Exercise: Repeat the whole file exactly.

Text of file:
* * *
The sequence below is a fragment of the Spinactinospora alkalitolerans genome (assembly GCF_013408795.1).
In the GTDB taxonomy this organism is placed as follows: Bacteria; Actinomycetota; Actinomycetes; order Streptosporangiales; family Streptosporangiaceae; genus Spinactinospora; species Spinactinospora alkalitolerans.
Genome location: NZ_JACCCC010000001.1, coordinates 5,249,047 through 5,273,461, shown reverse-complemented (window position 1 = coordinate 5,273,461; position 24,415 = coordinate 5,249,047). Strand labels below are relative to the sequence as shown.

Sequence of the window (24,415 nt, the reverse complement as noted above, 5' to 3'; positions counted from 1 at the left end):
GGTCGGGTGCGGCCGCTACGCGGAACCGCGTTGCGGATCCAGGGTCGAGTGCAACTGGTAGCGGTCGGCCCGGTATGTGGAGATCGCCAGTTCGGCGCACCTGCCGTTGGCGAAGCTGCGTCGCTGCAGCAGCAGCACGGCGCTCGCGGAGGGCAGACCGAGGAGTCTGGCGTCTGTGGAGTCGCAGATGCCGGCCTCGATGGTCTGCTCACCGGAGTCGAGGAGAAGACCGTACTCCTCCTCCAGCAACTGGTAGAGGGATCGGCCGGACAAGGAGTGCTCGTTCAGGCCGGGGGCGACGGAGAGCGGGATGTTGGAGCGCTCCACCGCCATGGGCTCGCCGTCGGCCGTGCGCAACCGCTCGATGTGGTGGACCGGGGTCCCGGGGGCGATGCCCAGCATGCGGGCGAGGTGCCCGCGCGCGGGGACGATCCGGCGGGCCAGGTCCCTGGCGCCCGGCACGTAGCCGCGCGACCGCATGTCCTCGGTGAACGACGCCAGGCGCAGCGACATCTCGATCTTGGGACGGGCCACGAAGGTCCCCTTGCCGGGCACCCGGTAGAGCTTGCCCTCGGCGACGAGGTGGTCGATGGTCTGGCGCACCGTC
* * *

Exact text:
The sequence below is a fragment of the Spinactinospora alkalitolerans genome (assembly GCF_013408795.1).
In the GTDB taxonomy this organism is placed as follows: Bacteria; Actinomycetota; Actinomycetes; order Streptosporangiales; family Streptosporangiaceae; genus Spinactinospora; species Spinactinospora alkalitolerans.
Genome location: NZ_JACCCC010000001.1, coordinates 5,249,047 through 5,273,461, shown reverse-complemented (window position 1 = coordinate 5,273,461; position 24,415 = coordinate 5,249,047). Strand labels below are relative to the sequence as shown.

Sequence of the window (24,415 nt, the reverse complement as noted above, 5' to 3'; positions counted from 1 at the left end):
GGTCGGGTGCGGCCGCTACGCGGAACCGCGTTGCGGATCCAGGGTCGAGTGCAACTGGTAGCGGTCGGCCCGGTATGTGGAGATCGCCAGTTCGGCGCACCTGCCGTTGGCGAAGCTGCGTCGCTGCAGCAGCAGCACGGCGCTCGCGGAGGGCAGACCGAGGAGTCTGGCGTCTGTGGAGTCGCAGATGCCGGCCTCGATGGTCTGCTCACCGGAGTCGAGGAGAAGACCGTACTCCTCCTCCAGCAACTGGTAGAGGGATCGGCCGGACAAGGAGTGCTCGTTCAGGCCGGGGGCGACGGAGAGCGGGATGTTGGAGCGCTCCACCGCCATGGGCTCGCCGTCGGCCGTGCGCAACCGCTCGATGTGGTGGACCGGGGTCCCGGGGGCGATGCCCAGCATGCGGGCGAGGTGCCCGCGCGCGGGGACGATCCGGCGGGCCAGGTCCCTGGCGCCCGGCACGTAGCCGCGCGACCGCATGTCCTCGGTGAACGACGCCAGGCGCAGCGACATCTCGATCTTGGGACGGGCCACGAAGGTCCCCTTGCCGGGCACCCGGTAGAGCTTGCCCTCGGCGACGAGGTGGTCGATGGTCTGGCGCACCGTC